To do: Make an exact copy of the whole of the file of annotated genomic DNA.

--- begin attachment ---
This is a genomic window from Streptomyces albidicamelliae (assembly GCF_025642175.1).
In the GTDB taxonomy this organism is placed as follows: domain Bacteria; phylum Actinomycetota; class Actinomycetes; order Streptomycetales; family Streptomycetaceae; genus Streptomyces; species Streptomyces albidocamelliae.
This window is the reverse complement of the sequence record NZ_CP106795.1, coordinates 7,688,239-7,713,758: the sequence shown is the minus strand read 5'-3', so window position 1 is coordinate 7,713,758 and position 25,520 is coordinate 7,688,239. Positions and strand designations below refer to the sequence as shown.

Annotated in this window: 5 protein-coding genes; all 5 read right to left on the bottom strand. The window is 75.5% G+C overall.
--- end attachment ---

This is a genomic window from Streptomyces albidicamelliae (assembly GCF_025642175.1).
In the GTDB taxonomy this organism is placed as follows: domain Bacteria; phylum Actinomycetota; class Actinomycetes; order Streptomycetales; family Streptomycetaceae; genus Streptomyces; species Streptomyces albidocamelliae.
This window is the reverse complement of the sequence record NZ_CP106795.1, coordinates 7,688,239-7,713,758: the sequence shown is the minus strand read 5'-3', so window position 1 is coordinate 7,713,758 and position 25,520 is coordinate 7,688,239. Positions and strand designations below refer to the sequence as shown.

Annotated in this window: 5 protein-coding genes; all 5 read right to left on the bottom strand. The window is 75.5% G+C overall.